3. Confirming a diagnosis
Dealing with the diagnosis of mesothelioma is undoubtedly extremely emotionally challenging for many people. Sure enough, the report acknowledges this in its recommendation that at the diagnostic stage, communication with patients and carers should be clear and simple. This can help ensure that at all times, the parties involved understand what is going on.
The report says that every patient should be provided with enough information about the diagnosis process itself, as well as what is known about their condition, at a time when they would like to receive it.
Further emphasised in the publication is the importance of all patients suspected or confirmed to have mesothelioma being able to access a named clinical nurse specialist (CNS) – ideally one dedicated to this specific cancer.
The report adds that there is a need for the CNS workforce to benefit from sufficient investment to ensure their caseloads are manageable, so that they are able to respond appropriately to the patients they care for.
4. Treatment planning
Although the exact situation can naturally differ from one patient to the next, mesothelioma is unfortunately associated with a generally poor prognosis; only about 45% of patients survive for a year or more following diagnosis.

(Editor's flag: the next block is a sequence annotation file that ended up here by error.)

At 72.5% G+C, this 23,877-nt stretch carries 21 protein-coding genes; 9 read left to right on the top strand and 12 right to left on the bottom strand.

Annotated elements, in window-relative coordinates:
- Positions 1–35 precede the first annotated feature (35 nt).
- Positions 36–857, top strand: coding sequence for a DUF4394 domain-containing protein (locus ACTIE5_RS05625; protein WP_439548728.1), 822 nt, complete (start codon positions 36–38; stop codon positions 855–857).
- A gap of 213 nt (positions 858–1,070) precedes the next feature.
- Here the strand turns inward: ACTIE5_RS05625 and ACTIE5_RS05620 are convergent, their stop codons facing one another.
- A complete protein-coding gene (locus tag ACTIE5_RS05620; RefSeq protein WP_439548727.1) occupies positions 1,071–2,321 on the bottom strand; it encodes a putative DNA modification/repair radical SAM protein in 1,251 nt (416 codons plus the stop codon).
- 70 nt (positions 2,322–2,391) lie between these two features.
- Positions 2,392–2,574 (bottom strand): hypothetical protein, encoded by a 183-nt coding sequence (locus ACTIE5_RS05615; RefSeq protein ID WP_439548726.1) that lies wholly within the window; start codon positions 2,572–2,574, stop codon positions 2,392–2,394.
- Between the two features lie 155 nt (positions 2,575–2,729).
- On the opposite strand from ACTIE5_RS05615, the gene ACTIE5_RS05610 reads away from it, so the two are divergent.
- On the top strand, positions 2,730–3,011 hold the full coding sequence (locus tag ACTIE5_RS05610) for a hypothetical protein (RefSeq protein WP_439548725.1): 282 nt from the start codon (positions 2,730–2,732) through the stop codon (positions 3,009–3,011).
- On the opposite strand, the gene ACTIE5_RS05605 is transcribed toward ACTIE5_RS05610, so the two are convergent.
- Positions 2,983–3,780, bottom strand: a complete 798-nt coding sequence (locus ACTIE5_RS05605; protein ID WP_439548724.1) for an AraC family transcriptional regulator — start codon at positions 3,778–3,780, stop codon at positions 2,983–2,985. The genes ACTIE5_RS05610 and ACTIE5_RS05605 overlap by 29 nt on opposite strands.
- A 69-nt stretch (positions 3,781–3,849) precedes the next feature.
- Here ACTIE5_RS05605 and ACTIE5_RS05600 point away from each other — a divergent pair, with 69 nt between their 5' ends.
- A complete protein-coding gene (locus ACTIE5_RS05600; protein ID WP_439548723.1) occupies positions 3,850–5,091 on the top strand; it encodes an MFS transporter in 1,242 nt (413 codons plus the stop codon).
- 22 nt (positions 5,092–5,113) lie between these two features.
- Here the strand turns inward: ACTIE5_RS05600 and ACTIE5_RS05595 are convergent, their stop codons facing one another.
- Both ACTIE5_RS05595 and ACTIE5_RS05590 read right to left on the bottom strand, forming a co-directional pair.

Sadly, the research uncovered various issues with the planning of treatment, including patients and carers frequently feeling that they have to personally push for the consideration of alternative treatment options. This is a shame, given that treatment opportunities and clinical trials do exist that could be of relevance to some mesothelioma sufferers.
Bearing these issues in mind, the report said it was crucial for healthcare practitioners to keep abreast of the latest clinical research, and to make sure they are aware of the ongoing clinical trials for which their patients could be eligible.
The publication said it was essential for patients to be given the option of referral to clinical trials, in circumstances where this would present them with a possibility for treatment. It also called for the development and publication of national standards for the diagnosis, treatment, and care of patients with mesothelioma, to help minimise variation in service provision around different areas of the UK.
A reminder of the importance of us all being more aware of asbestos risks and related health conditions
The full report – which is available to download from the Mesothelioma UK website – unquestionably makes heartrending reading. It underlines just how crucial it is for our healthcare providers and wider societies to think about how we can better optimise arrangements for treating mesothelioma, while also providing other effective forms of support for patients and their loved ones.
The fact is, even today – more than two decades after the final banning of asbestos in the UK in 1999 – there remains inadequate awareness of the devastating impact that asbestos-related disease can have on people’s lives. Connected to this, it is vital that we take every possible step to minimise the risk asbestos continues to pose to those who may conceivably come into contact with it.